Strong global economy to eclipse US troubles, spurring TSX recovery: CIBC World Markets



    TORONTO, Nov. 8 /CNW/ - CIBC (CM: TSX; NYSE) - Troubles emanating from
the US housing market will prove no match for the global forces driving the
TSX's recovery, notes a new CIBC World Markets report.
    October's "rebound in the TSX was aided by record oil prices and a
turnaround in uranium stocks" reflecting global growth that is "as firm as
ever", says Jeff Rubin, Chief Strategist and Chief Economist at CIBC World
Markets in his monthly Canadian Portfolio Strategy Outlook report.
    "We expect to see continued market leadership from the energy and
materials sectors which together comprise almost half of the TSX's total
market capitalization," he says. This should "more than offset the drag from
the current spillover effects from the U.S. subprime mortgage market on
Canadian bank stocks."
    As a result, Mr. Rubin is reiterating his call for the TSX to reach
16,200 by December 2008, and is sticking to a 12 percentage-point overweight
position in equities.
    "The TSX is much more a play on the global economy" than US economic
growth, says Rubin, pointing to its weighting in energy and materials that
have tripled since the start of the decade to 45% of market capitalization.
That compositional change in market cap, driven in part by soaring resource
prices, "couldn't come at a more propitious time, as the US economy has gone
on recession watch while the global economy has seldom been stronger," says
Rubin. "Outside of the US economy, growth is soaring. Recent estimates from
the IMF now point to near-5% growth in real global GDP next year."
    Mr. Rubin has raised his short-term forecast on the loonie, which he
expects will reach a record high of US$1.11 by year end, as the stimulus from
planned tax cuts and strong resource prices preclude a loonie-cooling interest
rate cut. However, he expects the Canadian dollar will settle back to a 5-cent
premium over the greenback in 2008.
    The prospect of an even stronger loonie has prompted Mr. Rubin to cut
half a percentage point in his portfolio's underweight position in industrial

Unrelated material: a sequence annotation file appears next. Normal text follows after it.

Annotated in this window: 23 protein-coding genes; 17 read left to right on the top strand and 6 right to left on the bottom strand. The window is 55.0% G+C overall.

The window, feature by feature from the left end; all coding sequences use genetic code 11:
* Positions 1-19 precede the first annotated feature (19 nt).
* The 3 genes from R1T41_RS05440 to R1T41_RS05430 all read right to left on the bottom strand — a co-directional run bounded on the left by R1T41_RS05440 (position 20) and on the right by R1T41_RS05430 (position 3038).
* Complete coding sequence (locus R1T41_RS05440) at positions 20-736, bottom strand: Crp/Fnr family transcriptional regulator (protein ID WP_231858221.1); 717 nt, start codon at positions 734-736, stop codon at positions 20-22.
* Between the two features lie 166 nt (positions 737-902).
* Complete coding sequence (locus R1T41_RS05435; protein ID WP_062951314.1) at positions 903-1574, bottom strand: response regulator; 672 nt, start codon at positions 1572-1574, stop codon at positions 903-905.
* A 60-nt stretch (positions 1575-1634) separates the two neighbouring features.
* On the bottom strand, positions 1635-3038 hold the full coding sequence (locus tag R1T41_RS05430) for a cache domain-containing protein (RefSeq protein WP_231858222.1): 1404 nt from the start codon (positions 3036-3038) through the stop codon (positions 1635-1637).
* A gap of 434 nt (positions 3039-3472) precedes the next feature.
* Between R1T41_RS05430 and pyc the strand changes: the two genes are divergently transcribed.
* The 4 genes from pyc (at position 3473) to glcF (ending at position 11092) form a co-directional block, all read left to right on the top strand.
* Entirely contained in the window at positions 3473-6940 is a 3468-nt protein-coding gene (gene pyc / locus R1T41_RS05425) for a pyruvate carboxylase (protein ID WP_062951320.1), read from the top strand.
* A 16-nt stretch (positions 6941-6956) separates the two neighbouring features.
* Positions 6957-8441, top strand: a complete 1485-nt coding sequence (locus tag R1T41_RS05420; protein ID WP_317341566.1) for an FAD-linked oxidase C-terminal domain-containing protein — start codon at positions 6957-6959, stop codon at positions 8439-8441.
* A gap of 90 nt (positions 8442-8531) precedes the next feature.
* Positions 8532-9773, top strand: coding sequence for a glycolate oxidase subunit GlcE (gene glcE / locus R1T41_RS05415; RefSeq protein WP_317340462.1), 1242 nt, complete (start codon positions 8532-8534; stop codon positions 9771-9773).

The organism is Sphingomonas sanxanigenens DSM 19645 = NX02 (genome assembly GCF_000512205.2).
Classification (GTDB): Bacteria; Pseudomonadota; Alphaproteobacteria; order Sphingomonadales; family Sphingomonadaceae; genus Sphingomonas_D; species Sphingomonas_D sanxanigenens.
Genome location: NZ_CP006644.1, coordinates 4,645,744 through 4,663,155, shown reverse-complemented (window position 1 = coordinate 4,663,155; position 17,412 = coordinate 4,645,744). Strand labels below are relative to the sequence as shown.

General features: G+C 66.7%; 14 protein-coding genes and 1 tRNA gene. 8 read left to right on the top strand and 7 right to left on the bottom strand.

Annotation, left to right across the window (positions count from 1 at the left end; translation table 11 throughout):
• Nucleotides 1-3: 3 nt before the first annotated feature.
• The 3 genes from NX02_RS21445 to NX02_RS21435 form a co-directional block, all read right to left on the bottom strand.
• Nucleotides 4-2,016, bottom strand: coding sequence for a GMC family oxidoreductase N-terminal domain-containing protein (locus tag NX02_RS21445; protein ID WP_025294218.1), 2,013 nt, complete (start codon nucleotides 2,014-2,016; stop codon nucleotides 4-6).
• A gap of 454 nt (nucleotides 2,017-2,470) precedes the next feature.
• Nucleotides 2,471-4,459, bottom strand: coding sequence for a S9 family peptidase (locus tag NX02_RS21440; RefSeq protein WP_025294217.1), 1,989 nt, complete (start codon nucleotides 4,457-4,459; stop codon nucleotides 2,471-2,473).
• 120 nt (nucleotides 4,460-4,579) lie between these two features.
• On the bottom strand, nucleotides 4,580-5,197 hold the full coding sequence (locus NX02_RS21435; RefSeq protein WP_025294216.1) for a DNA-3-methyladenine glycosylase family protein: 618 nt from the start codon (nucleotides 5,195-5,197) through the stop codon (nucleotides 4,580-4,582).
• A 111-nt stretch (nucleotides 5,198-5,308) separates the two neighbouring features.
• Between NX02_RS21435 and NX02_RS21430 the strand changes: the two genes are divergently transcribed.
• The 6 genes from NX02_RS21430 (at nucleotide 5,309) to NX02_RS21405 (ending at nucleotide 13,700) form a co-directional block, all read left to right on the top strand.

stocks, which are highly exposed to the currency.
    Mr. Rubin is allocating a half percentage point to his portfolio's
overweight position in gold stocks. He's also adjusting his gold price target,
which he expects will reach US$900 in late 2008. The move is predicated on an
expected rate cut by the Federal Reserve Board that will further weaken the
U.S. dollar, and "exploding wealth" in the Middle East and India where "there
is strong predilection for owning (gold)."
    Mr. Rubin adds that "with global (gold) M&A volumes running at quintuple
the level three years ago, when prices began their recent strong rally, an
appetite for producing properties should help to make gold mining shares a
good investment."
    Within the energy sector, Mr. Rubin is maintaining an overweight position
as Alberta's new royalty framework is less onerous than feared and "modest by
international standards."
    "Most importantly to our overweight position, we expect that a strong
global M&A market for oil and gas assets will soon begin to make a major
impact on Canadian oil sands valuations. The takeover premium in global oil
and gas deals has averaged nearly 30% in the last twelve months, nearly double
the premium in the supposedly hot internet/computer sector. As Canadian oil
sands continue to grow in global strategic importance, investors can expect
increased takeover activity in the sector at current, if not greater, premium
than already seen."
    Within the financial sector, Mr. Rubin is moving to a
one-percentage-point underweight in bank stocks, and adding that weight to
non-bank financials which represent a better bet against further write downs
associated with the still-imploding US subprime mortgage market. "We are
already overweight non-bank financials in light of insurers' increasing
participation in emerging markets overseas," adds Mr. Rubin.
    Mr. Rubin expects that the two-month rally for bonds will continue in the
near term, but is standing pat on a nine-percentage-point underweighting.
"While we would normally add weight to our bond position with a further Fed
cut still ahead of us, we have chosen not to" as bond markets will be
contending with "some of the hottest U.S. inflation numbers in years thanks to
soaring energy and food prices". As a result, he expects that U.S. headline
inflation will reach close to four percent over the next 12 months.

    The complete CIBC World Markets report is available at:
    http://research.cibcwm.com/economic_public/download/psnov07.pdf

    CIBC World Markets is the wholesale and corporate banking arm of CIBC,
providing a range of integrated credit and capital markets products,
investment banking, and merchant banking to clients in key financial markets
in North America and around the world. We provide innovative capital solutions
and advisory expertise across a wide range of industries as well as top-ranked
research for our corporate, government and institutional clients.





For further information:

For further information: Jeff Rubin, Chief Economist and Chief
Strategist, Managing Director, CIBC World Markets, (416) 594-7357,
jeff.rubin@cibc.ca; Tom Wallis, Communications and Public Affairs at (416)
980-4048, tom.wallis@cibc.ca


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